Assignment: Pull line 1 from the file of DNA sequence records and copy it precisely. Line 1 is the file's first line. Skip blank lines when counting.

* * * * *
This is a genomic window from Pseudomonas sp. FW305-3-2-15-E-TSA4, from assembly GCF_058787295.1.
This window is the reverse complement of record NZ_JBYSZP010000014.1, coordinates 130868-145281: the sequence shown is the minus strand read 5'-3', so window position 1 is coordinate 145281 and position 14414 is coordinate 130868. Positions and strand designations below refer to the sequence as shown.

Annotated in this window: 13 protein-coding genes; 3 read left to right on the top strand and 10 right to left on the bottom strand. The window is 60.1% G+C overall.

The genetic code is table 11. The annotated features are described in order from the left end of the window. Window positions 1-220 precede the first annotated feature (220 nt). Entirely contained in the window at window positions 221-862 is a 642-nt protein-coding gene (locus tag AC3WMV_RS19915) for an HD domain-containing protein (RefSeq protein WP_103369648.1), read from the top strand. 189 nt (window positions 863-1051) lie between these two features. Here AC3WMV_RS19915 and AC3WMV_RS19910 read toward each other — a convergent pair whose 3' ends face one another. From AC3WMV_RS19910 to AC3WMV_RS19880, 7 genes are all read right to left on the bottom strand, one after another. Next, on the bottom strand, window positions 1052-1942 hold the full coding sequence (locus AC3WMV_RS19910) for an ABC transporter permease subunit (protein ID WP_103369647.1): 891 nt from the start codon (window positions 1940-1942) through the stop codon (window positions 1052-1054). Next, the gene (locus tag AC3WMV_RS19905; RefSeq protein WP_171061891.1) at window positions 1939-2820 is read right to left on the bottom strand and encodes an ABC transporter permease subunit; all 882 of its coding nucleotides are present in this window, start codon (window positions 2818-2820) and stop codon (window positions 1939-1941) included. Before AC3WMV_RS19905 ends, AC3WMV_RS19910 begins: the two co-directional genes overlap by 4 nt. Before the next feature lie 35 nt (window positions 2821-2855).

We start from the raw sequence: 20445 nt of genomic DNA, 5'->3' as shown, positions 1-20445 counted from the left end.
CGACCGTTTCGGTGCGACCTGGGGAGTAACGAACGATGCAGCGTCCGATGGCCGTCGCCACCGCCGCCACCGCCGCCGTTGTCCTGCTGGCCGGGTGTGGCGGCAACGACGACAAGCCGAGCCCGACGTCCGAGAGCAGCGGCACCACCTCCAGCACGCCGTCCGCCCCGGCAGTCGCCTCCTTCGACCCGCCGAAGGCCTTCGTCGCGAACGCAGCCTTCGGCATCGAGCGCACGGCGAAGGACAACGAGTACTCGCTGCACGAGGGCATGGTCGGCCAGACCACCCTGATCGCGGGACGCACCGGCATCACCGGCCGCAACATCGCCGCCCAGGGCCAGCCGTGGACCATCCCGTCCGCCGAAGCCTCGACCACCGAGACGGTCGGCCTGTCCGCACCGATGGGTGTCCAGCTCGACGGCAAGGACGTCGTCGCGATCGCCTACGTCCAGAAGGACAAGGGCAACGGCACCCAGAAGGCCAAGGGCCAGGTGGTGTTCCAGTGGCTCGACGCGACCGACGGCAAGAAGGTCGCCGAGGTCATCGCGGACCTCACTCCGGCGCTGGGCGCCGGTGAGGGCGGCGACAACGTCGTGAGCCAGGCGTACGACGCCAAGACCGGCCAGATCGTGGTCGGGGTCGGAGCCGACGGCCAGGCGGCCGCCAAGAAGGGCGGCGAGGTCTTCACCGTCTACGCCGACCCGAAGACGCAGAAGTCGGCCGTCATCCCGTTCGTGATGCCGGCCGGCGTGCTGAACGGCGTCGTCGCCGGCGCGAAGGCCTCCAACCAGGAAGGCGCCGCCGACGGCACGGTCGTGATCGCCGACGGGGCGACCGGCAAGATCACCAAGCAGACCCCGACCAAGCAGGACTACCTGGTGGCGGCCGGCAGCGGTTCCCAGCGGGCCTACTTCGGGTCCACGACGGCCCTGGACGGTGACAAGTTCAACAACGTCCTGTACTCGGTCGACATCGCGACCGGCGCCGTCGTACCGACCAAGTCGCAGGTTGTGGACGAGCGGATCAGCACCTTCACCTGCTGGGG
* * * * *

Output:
This is a genomic window from Pseudomonas sp. FW305-3-2-15-E-TSA4, from assembly GCF_058787295.1.